The files referenced by the parameters add_during_upgrade_pfile and add_after_upgrade_pfile have a single parameter listed on each line with the format parameter=value. If you delete the entry from the PFILE, then the value field can be left empty. If the parameter is prefixed with *. or instancename., then those references are not added to the modified PFILE. To update the value of an existing parameter, you must first delete it. You can then add the parameter with the desired value. Consider the following example:

#
# global.add_during_upgrade_pfile
#
processes=400
*.open_cursors=250

This global configuration file entry results in adding the following entries to the PFILE for each database that is listed in the configuration file:

processes=400
open_cursors=250

The parameter after_upgrade_pfile_dbname is used to create the database SPFILE during the postupgrade process.

AutoUpgrade Configuration File for Incremental Upgrade of a Set of PDBs

See how you can selectively upgrade a subset of PDBs using AutoUpgrade, without affecting the other PDBs on the source CDB.

In this scenario, you upgrade two specific PDBs, without upgrading the other PDBs in the source CDB, To perform the incremental upgrade, you direct AutoUpgrade in the configuration file to unplug the PDBs you specify from an earlier release CDB, plug them into a target release CDB, and then upgrade the earlier release PDBs on the target CDB. This selection of PDBs to unplug, plug in, and upgrade, enables you to perform an incremental upgrade of PDBs on the earlier release CDB to reduce downtime.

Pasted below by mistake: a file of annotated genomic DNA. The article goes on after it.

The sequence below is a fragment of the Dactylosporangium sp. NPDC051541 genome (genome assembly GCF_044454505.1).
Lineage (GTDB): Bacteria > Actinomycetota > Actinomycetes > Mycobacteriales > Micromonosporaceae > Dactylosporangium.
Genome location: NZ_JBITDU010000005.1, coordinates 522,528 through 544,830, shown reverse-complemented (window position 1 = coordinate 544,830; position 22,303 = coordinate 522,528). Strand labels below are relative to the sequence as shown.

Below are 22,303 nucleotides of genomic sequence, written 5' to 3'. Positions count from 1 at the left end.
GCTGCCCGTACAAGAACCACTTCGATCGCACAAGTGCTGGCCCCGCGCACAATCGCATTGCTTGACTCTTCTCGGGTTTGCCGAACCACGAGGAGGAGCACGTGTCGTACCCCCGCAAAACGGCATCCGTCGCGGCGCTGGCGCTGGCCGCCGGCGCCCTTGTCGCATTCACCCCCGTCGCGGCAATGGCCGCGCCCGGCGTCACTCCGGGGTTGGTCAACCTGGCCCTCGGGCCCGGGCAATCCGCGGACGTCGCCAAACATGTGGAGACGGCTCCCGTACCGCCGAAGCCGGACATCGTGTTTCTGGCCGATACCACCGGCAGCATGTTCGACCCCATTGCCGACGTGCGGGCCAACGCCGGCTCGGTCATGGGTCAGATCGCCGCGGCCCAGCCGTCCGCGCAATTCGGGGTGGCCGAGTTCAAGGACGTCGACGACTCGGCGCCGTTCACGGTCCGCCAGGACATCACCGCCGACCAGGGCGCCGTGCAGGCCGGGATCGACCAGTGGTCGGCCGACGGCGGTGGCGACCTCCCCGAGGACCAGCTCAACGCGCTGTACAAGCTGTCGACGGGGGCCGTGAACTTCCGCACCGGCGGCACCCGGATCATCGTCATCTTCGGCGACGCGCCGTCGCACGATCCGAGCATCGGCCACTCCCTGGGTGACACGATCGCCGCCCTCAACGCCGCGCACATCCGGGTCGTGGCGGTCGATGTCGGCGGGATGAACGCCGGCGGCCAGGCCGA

The following configuration file identifies the CDB CDB122 as the source CDB. The source CDB has 10 PDBs, PDB1 through PDB10, but only PDB1 and PDB2 are upgraded. During the upgrade, the PDB named PDB2 has its name changed to DEPSALES, and the database file names for PDB2 are changed to DEPSALES:

global.autoupg_log_dir=/home/oracle/autoupg
upg1.sid=CDB122
upg1.source_home=/u03/app/oracle/product/12.2.0/dbhome_1
upg1.target_home=/u01/app/oracle/product/21.0.0/dbhome_1
upg1.target_cdb=CDB21C
upg1.pdbs=PDB2, PDB1
upg1.target_pdb_name.PDB2=DEPSALES
upg1.target_pdb_name.PDB1=EMPLOYEES
upg1.target_pdb_copy_option.PDB2=file_name_convert=('PDB2','DEPSALES')

This configuration file directs AutoUpgrade to do the following:

  • Select PDBs from the source Oracle Database CDB122 in the home /u03/app/oracle/product/12.2.0/dbhome_1
  • Upgrade PDBs PDB2 and PDB1 to the target Oracle Database 21c Oracle home /u01/app/oracle/product/21.0.0/dbhome_1
  • Change the name of PDB2 to DEPSALES, and copy the PDB2 files using the new filename DEPSALES.
  • Change the name of PDB1 to EMPLOYEES.

How to Run AutoUpgrade in a Script or Batch job

Learn how to run AutoUpgrade in your own scripts in noninteractive mode by calling AutoUpgrade using the noconsole parameter.

By default, AutoUpgrade runs in console mode, which enables you to run commands to monitor specific aspects of your AutoUpgrade jobs while they are running on your systems.